This Dawn framing camera (FC) image of Vesta shows Laelia crater and Sextilia crater. Sextilia crater is the large crater in the top right of the image, which is approximately 20 kilometers (12.4 miles) in diameter. The quadrangle in which these craters are located is named after Sextilia crater. Laelia crater is the smaller crater (approximately 9.2 kilometers (5.7 miles) in diameter) offset from the center of the image that has dark material inside of it and surrounding it. Sextilia crater only contains bright material, which slumps from its rim towards it center, so it is interesting that it is located in such close proximity to Laelia crater, which is dominated by dark material.
This image is located in Vesta’s Sextilia quadrangle, in Vesta’s southern hemisphere. NASA’s Dawn spacecraft obtained this image with its framing camera on Oct. 2, 2011. This image was taken through the camera’s clear filter. The distance to the surface of Vesta is 700 kilometers (435 miles) and the image has a resolution of about 65 meters (213 feet) per pixel. This image was acquired during the HAMO (high-altitude mapping orbit) phase of the mission.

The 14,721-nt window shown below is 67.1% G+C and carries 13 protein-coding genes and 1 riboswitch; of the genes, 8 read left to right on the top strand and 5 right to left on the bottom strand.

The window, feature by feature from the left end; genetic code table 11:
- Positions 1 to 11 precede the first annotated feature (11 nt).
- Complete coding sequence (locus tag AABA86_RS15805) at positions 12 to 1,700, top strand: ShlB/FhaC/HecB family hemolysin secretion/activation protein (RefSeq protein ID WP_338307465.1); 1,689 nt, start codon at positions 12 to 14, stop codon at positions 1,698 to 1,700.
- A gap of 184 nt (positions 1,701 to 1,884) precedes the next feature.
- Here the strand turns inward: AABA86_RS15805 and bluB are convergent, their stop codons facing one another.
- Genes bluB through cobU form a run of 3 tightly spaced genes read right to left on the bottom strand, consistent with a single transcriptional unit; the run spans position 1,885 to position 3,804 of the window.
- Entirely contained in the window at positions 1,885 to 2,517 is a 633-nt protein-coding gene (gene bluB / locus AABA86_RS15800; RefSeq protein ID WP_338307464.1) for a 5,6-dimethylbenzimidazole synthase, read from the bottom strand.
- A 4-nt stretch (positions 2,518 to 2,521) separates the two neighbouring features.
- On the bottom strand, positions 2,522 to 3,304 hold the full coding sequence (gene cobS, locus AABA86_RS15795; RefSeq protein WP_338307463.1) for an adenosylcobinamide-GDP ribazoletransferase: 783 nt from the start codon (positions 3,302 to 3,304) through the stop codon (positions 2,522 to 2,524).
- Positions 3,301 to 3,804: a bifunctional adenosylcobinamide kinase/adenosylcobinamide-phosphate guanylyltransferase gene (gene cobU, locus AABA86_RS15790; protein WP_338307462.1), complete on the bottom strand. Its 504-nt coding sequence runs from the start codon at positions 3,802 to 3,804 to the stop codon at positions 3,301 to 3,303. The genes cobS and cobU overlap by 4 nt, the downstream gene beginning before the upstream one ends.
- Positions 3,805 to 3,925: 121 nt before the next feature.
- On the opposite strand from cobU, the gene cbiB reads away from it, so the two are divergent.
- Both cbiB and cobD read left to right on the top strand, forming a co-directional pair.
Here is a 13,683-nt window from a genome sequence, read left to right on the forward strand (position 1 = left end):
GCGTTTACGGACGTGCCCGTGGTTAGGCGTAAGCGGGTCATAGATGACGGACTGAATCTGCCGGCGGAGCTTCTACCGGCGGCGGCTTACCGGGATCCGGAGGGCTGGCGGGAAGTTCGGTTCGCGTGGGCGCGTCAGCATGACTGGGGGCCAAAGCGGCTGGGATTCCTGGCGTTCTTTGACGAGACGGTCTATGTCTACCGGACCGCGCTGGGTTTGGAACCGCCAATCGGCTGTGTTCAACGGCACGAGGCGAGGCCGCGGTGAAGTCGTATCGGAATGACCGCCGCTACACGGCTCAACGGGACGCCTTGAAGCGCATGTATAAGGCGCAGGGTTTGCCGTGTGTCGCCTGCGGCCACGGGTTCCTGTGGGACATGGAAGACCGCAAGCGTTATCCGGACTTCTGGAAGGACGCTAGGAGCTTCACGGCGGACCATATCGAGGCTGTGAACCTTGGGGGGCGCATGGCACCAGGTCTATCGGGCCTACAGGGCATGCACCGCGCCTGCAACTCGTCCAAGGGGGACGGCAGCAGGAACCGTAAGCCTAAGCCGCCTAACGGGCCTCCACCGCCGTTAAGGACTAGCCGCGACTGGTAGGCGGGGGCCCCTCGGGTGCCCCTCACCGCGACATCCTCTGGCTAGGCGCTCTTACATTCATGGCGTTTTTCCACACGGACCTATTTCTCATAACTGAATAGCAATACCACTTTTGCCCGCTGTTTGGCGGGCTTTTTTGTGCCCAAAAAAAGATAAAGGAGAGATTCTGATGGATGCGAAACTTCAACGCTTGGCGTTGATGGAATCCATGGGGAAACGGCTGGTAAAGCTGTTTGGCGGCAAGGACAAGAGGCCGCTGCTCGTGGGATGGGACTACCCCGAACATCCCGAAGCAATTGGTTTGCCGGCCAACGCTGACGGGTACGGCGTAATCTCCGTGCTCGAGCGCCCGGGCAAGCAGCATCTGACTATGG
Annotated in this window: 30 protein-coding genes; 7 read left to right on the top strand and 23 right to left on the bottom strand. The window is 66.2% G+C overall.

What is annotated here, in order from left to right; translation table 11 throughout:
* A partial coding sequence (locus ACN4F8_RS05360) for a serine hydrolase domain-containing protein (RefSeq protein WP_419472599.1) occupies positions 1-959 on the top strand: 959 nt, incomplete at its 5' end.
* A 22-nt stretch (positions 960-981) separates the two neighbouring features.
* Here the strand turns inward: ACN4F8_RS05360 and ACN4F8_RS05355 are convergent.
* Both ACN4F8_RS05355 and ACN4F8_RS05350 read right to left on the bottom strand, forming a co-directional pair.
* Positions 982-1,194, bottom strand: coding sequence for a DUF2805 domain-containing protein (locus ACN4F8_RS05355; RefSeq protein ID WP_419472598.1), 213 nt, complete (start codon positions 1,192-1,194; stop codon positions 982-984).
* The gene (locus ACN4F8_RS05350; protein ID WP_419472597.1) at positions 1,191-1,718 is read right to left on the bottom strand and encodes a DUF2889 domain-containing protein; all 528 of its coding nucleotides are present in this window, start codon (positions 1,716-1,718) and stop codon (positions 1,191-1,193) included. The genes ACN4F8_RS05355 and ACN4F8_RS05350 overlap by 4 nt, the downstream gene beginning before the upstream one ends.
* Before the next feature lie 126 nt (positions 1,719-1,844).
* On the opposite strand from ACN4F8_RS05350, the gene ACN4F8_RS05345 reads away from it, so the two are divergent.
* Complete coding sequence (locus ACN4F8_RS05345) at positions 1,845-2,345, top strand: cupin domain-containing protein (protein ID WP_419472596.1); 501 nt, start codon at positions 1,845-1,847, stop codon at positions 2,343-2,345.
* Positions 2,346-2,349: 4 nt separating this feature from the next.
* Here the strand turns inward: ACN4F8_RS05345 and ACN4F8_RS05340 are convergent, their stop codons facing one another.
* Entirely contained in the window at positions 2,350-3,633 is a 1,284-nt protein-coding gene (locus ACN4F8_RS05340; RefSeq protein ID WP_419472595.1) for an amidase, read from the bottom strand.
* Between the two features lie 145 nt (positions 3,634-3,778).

The Dawn mission to Vesta and Ceres is managed by NASA’s Jet Propulsion Laboratory, a division of the California Institute of Technology in Pasadena, for NASA’s Science Mission Directorate, Washington D.C. UCLA is responsible for overall Dawn mission science. The Dawn framing cameras have been developed and built under the leadership of the Max Planck Institute for Solar System Research, Katlenburg-Lindau, Germany, with significant contributions by DLR German Aerospace Center, Institute of Planetary Research, Berlin, and in coordination with the Institute of Computer and Communication Network Engineering, Braunschweig. The Framing Camera project is funded by the Max Planck Society, DLR, and NASA/JPL.
More information about Dawn is online at http://dawn.jpl.nasa.gov.
Image credit: NASA/JPL-Caltech/UCLA/MPS/DLR/IDA